Paralysis in people who sleep on their backs. This position can cause your tongue to fall backward, potentially obstructing the airway and contributing to sleep apnea, which is a risk factor for sleep paralysis. You might be better off sleeping on your side to avoid these demon visits. This might seem obvious,

But alcohol and drugs, including certain medications like those for Attention Deficit and Hyperactivity Disorder, can trigger sleep paralysis episodes. So, be mindful of what you consume and how much, and discuss any potential triggers with your doctor. While sleep paralysis itself isn’t considered life-threatening, experiencing it regularly could be

A sign of a serious underlying and even deadly condition like Obstructive Sleep Apnea. That’s where you stop breathing while you’re sleeping. Regular sleep paralysis may also be a sign of narcolepsy, stress, or bipolar disorder. If you’ve had multiple episodes, don’t ignore them and discuss it with your doctor. Sleep paralysis is sometimes

So distressing that people become frightened of going to bed, creating a dangerous, vicious cycle. Sleep deprivation is bad for the body and the brain and, as we’ve learned from experiments with rats, can even lead to death. So, don’t let fear keep you from attempting a good night’s sleep.

These experiences can be incredibly vivid and terrifying, leaving you exhausted and distressed when you finally wake up. But despite your exhaustion, avoid going back to sleep right away, this might trigger another episode. Instead, do something calming, like meditating, reading, or taking a short walk to ease your mind before returning to bed.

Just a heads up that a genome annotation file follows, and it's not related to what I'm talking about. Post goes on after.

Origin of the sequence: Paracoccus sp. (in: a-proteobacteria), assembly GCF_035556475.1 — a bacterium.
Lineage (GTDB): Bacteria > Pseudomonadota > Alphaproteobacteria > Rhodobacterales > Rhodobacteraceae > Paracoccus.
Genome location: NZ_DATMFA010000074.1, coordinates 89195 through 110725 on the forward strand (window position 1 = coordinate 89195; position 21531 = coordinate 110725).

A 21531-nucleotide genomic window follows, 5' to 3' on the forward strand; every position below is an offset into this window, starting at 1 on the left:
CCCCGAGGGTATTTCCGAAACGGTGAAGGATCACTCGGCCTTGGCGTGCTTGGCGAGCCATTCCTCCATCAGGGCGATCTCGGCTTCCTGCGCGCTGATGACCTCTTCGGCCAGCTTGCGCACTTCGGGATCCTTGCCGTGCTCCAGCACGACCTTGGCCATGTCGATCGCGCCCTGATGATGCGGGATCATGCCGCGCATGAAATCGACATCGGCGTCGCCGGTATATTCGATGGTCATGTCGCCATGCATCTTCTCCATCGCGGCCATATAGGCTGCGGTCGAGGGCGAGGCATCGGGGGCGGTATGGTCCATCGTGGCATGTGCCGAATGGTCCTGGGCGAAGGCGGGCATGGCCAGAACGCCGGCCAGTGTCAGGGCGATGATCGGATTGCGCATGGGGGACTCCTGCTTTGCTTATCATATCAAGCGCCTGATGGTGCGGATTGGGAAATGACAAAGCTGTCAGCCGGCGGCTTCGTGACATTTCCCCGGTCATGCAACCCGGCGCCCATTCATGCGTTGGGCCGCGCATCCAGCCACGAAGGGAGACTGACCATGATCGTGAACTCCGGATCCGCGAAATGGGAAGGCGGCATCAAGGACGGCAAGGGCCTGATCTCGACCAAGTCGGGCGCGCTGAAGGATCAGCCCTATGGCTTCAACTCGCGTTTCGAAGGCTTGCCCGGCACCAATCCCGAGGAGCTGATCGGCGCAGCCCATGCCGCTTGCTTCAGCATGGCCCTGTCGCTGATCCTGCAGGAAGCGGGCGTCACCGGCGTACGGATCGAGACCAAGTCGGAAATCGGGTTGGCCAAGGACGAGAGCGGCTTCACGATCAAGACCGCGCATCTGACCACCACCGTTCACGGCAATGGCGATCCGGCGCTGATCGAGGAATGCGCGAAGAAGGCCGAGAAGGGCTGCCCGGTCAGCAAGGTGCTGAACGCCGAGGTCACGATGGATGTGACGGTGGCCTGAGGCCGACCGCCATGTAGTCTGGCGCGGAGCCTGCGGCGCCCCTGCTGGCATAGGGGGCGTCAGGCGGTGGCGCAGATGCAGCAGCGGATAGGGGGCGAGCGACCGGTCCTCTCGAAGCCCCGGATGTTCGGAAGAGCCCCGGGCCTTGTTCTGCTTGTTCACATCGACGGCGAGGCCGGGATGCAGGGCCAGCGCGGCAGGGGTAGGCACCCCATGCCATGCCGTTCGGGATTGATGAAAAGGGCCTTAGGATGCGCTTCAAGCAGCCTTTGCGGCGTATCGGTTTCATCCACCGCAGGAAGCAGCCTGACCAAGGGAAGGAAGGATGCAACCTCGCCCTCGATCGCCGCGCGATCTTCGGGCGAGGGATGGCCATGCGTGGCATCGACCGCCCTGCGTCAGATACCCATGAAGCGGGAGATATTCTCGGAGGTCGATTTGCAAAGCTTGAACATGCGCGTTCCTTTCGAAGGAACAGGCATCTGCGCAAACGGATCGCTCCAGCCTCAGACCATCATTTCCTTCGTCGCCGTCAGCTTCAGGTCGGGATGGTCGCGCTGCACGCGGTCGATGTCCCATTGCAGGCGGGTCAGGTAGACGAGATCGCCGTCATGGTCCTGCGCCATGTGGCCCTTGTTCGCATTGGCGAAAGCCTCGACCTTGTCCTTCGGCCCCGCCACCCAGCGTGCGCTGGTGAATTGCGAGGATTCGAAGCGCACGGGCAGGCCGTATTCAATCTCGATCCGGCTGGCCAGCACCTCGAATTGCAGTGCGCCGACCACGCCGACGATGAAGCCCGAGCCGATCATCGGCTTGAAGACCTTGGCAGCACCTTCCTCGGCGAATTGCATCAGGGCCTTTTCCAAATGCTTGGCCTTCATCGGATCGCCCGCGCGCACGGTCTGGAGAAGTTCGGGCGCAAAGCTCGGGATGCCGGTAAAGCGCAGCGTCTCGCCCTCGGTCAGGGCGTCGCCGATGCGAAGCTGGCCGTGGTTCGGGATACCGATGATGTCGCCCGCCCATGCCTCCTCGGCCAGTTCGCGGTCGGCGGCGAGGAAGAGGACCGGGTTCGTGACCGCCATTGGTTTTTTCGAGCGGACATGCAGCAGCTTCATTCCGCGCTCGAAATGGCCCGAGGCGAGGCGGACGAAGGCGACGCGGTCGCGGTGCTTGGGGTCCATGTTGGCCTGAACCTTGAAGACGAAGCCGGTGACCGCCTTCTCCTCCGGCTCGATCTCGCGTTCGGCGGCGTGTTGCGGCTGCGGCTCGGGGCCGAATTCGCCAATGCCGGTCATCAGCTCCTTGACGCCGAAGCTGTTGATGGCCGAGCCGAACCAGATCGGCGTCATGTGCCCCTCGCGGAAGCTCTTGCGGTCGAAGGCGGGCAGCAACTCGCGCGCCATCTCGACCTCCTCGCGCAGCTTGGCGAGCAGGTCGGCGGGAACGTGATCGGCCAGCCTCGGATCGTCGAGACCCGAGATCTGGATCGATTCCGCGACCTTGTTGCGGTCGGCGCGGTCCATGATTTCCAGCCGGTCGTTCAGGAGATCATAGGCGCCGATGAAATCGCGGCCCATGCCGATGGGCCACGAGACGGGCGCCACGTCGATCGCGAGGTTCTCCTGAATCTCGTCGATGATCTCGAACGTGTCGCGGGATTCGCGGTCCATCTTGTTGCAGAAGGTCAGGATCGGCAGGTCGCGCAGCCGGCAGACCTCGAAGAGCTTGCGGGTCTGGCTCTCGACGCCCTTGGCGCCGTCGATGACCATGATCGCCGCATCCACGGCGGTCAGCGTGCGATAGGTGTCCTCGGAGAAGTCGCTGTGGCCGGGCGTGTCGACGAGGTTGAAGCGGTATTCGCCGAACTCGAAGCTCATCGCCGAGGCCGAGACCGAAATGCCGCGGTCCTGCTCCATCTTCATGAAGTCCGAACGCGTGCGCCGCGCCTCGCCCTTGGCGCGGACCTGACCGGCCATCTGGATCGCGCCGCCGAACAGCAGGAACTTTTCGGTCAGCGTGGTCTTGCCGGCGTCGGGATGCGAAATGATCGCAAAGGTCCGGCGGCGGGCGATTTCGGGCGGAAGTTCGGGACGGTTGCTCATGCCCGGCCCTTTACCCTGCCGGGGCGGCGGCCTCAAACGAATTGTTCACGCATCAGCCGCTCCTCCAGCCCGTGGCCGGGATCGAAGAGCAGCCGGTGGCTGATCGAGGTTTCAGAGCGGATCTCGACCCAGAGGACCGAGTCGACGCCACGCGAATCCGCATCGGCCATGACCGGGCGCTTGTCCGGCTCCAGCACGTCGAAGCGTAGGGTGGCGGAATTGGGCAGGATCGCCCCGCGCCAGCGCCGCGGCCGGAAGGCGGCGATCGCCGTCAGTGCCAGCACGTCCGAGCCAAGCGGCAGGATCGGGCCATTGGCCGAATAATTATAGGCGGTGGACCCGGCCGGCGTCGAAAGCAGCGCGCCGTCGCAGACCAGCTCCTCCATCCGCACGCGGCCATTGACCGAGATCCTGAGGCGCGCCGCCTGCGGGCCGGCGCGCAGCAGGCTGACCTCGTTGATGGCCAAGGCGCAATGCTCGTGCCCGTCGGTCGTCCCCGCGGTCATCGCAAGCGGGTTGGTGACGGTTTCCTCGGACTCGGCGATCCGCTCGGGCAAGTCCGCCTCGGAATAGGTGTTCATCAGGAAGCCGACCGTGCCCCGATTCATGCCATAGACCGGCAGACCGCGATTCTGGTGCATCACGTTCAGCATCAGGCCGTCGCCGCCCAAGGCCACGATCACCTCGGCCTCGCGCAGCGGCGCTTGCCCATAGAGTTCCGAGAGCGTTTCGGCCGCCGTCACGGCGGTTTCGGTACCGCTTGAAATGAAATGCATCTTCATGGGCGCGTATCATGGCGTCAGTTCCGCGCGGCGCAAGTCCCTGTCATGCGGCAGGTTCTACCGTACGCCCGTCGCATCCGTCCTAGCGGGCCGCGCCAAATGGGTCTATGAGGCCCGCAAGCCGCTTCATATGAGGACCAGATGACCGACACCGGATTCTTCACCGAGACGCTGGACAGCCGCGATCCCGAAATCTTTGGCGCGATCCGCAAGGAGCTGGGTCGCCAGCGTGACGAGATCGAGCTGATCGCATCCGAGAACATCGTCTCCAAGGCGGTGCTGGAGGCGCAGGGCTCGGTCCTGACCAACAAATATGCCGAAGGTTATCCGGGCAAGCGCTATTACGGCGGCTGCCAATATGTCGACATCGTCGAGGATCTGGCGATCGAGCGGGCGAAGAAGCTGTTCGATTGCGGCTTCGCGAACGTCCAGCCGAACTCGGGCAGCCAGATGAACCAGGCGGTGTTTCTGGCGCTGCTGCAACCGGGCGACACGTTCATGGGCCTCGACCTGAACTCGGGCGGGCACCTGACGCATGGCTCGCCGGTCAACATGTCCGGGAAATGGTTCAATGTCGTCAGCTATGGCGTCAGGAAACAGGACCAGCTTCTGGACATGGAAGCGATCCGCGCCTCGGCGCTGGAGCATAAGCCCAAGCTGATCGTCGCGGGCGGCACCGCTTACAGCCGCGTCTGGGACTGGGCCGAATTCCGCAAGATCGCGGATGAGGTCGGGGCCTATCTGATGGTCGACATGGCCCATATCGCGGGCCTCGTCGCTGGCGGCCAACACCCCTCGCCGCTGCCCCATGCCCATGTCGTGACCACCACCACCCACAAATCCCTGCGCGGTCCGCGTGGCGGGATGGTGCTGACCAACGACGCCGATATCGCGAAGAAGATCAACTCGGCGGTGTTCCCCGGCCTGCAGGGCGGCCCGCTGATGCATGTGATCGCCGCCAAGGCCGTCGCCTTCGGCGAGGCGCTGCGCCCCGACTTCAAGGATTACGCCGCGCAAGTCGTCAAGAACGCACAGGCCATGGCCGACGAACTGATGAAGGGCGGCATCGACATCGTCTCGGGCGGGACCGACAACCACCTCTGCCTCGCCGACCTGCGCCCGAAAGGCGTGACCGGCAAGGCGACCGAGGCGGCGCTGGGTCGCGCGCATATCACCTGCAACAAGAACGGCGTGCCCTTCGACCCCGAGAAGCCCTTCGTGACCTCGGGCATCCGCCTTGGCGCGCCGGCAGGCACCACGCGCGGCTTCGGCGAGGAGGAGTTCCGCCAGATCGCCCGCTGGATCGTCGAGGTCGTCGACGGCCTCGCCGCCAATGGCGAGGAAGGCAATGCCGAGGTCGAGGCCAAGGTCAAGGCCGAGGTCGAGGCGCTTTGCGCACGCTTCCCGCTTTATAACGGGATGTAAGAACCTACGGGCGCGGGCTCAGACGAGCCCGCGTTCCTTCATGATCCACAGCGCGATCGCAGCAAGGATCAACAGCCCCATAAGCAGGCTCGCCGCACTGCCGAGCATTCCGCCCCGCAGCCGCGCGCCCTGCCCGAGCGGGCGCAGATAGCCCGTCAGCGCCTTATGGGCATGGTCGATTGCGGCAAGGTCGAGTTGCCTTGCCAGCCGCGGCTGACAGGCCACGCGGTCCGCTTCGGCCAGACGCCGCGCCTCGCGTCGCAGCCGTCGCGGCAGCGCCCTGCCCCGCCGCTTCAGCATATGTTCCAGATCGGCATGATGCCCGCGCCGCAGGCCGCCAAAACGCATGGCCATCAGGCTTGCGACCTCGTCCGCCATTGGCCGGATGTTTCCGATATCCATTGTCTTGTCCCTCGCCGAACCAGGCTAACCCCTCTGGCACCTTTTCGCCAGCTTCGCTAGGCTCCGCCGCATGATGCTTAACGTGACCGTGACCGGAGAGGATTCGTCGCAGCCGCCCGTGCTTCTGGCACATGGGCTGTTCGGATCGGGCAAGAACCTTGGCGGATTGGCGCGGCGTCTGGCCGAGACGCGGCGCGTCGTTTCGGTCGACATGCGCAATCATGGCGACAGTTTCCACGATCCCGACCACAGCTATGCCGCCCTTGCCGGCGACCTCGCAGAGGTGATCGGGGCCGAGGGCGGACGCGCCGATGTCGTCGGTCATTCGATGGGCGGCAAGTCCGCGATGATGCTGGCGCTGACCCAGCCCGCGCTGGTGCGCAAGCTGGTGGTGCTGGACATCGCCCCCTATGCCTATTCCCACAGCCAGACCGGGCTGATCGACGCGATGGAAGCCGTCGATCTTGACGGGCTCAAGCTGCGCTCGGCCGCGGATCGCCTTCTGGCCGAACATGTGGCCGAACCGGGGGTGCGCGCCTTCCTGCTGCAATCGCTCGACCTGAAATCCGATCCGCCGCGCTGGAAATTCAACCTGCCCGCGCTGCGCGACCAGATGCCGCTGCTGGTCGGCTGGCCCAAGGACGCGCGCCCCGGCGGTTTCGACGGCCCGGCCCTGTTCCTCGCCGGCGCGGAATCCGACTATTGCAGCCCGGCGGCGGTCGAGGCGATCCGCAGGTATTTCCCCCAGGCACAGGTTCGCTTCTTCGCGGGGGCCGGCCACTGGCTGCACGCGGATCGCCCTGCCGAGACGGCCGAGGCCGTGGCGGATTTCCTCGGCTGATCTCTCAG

Sleep paralysis hallucinations are so vivid because your brain uses a powerful neurotransmitter called serotonin, which, along with dopamine, is involved in how humans perceive things. When under the influence of hallucinogenic drugs, seratonin changes how you see the world. This can lead to intense visual hallucinations, extreme fear reactions, and so-called mystical experiences.

So we told you earlier not to look into the eyes of these imaginary demons, and it was for good reason. As fascinating as they may be, avoid fixating on these hallucinations. Your brain is a master storyteller, and it will continue to develop the hallucination, making it more terrifying. Remember, you’re completely conscious

During this experience, and even though it feels real, it’s just your brain playing tricks on you. Scientists like Doctor Daniel Barone, of Weill Cornell Medicine and New York-Presbyterian, have reported that some patients even managed to enjoy the experience as if they were watching a good horror movie, so breathe, stay calm, and enjoy

The ride. It’s better than VR! What’s more concerning is if you start acting out your dreams while you’re asleep. In 2001, a California man brutally attacked his girlfriend in his sleep, thinking he was fighting off home intruders. What’s to stop you from doing that? Find out here on How to Survive.